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Title: Career Newsletter

November 11, 2002

The Career News

Volume 2, Issue 26


The Latest News, Tips and Tools for Your Career

Be Ready To Rock 'N Roll

NEW YORK - November 8, 2002 - It could be good news, like a phone call from a recruiter. Or it could be bad news, like you're laid-off, effective immediately. Either way, it's best to be prepared for either option because you never know when either might happen to you.
  • Resume - It's important to have an up-to-date well-written resume and a draft of a cover letter. Even if you are not actively seeking work, keep your resume current.
  • References - Plan ahead and compile a list of references and some letters of recommendations, so you're prepared when a prospective employer requests them.
  • Contact Information - Use non-work contact information for all your job search communications. That way, if your access is cut-off at work, you'll still be reachable.
Have you been laid-off recently?

LOS ANGELES - November 11, 2002 - Sometimes, when we are unexpectedly laid-off it is hard to focus on what to do, or where to begin. The first, and most important step is to assess your financial situation to determine how long you can survive without a regular paycheck. Next, focus on your job search. Here's a quick checklist to make sure you've covered all the bases.
  • Ask your employer about severance pay and accrued vacation, sick and overtime pay.
  • Request information on continuing health and life insurance coverage.
    Ask about outplacement resources. You may be able to use a desk, a phone and a computer.
  • Request a reference letter for your files.
  • Apply for state unemployment benefits. You may be able to file over the phone.
  • Put your resume on all the top career sites. (click here)
  • Send your resume to specialized recruiters. (click here)
  • Get going on your job search and consider it your full-time job!
Surviving Interviews in Restaurants

NEW YORK - November 8, 2002 - Interviews can be stressful, but, interviewing can be even more stressful if the interviewer invites you to lunch or dinner. Here's some tips for surviving interviewing while eating:
  • Manners matter! Be polite and remember to say "please" and "thank
    you" to the restaurant staff.
  • Keeping track. Beverages will be on the right, side plates will be to the left. For example, your water glass will be on the right and your bread plate will be on the left.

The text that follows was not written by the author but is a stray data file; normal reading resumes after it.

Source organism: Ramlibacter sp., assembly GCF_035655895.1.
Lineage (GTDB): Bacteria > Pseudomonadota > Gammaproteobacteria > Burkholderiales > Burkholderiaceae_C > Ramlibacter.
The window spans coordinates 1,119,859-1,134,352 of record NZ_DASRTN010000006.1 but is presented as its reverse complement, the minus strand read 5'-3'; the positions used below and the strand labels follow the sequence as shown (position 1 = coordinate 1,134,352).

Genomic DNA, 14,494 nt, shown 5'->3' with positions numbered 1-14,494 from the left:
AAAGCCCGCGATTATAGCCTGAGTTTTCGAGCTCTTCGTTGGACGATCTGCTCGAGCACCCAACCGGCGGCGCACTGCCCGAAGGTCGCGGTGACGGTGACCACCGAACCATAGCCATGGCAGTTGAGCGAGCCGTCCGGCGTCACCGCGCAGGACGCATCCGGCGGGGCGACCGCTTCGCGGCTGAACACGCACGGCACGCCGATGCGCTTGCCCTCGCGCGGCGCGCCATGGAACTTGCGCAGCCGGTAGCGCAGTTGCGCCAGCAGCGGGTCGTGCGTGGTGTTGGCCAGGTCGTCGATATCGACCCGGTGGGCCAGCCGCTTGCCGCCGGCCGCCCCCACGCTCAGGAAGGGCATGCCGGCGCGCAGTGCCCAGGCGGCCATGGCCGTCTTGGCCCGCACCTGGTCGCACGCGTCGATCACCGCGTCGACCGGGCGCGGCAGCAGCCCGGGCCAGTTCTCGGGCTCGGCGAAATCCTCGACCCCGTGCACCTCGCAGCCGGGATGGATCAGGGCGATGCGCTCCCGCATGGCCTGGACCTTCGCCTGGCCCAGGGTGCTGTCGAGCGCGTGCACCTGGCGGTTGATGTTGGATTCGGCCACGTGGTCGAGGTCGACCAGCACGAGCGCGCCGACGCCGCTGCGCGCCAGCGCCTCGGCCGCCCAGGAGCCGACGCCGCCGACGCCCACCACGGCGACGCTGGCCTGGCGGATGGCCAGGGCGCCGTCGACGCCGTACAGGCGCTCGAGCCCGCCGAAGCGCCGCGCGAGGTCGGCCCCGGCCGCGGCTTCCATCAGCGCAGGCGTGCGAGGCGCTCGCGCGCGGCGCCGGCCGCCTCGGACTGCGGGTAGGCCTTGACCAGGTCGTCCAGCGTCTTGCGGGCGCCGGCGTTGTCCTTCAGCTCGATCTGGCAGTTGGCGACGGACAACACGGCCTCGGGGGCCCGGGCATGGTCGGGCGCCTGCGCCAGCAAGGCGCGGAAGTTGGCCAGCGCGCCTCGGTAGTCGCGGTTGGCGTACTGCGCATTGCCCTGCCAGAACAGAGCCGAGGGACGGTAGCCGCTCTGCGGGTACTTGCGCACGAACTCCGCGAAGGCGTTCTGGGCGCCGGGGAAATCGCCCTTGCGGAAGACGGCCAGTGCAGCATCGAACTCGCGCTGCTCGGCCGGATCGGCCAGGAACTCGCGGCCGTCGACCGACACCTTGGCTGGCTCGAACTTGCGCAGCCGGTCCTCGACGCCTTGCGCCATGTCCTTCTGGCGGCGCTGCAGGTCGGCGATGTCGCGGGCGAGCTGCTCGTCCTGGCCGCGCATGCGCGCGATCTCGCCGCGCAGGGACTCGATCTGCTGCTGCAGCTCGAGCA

• Put your napkin on your lap once everyone is seated. If you need to
    leave the table, put your napkin on the seat or the arm of your chair.
  • Order something easy to eat - not barbequed ribs, spaghetti and meatballs, big sandwiches or anything else that can be messy.
  • Be frugal! Don't order the most expensive entree on the menu.
    Try to stay calm, relaxed, and involved in the conversation.
Where The Job Cuts Are

NEW YORK - November 11, 2002 - Most of this year's job cuts were in the technology sector. One-third of all United States job cuts during the first six months of this year came from technology companies. Fully one-quarter of jobs eliminated were in the market for communications equipment and services according to a report by executive placement firm Challenger, Gray & Christmas.
One-Stop Internet Job Searching

LOS ANGELES - November 11, 2002 - While the job market is a bit tighter than usual, there are plenty of available jobs if you know where to look. On the internet alone there are literally millions of jobs listed amongst multiple job-board sites, corporate web sites and newspaper website classified sections.

Now you can search them ALL with one click, using a simple program called Your Job Searcher.

You don't have to be a computer genius to install and use this program. Just click one button on the Your Job Search website and follow some very simple instructions. In minutes you'll be able to enter your desired job and location and search thousands of job listings for your on 300 job-board sites including the major ones, 150 corporate sites, News Groups and all the major regional & newspaper classifieds. Try it at YourJobSearcher.com
Women Still Earn Less

WASHINGTON, DC - November 11, 2002 - Despite the fact that in the
United States equal pay has been the law since 1963, women still lag far behind when it comes to equal pay. The national median income for men is $35,922 and $26,292 for women. Women earned 73 cents for every dollar men earned in 2000.

The AFL-CIO reports that the average 25-year-old working woman
will lose more than $523,000 to unequal pay during her working life. The U.S. wage gap for women is worse than the wage gap for women in Australia, Austria, Germany, Italy, Norway and Sweden.

Career Tools Highlighted in This Issue:
YourJobSearcher.com
One-Stop Job Searching on Career Sites, Newsgroups, Employer Sites.
ResumeRabbit.com
Get your resume on
90 career sites instantly. One form takes 15 minutes.
ResumeMailman.com
Instantly email your resume to thousands of targeted recruiters.

Contact The Career News:

2002, TheCareerNews.com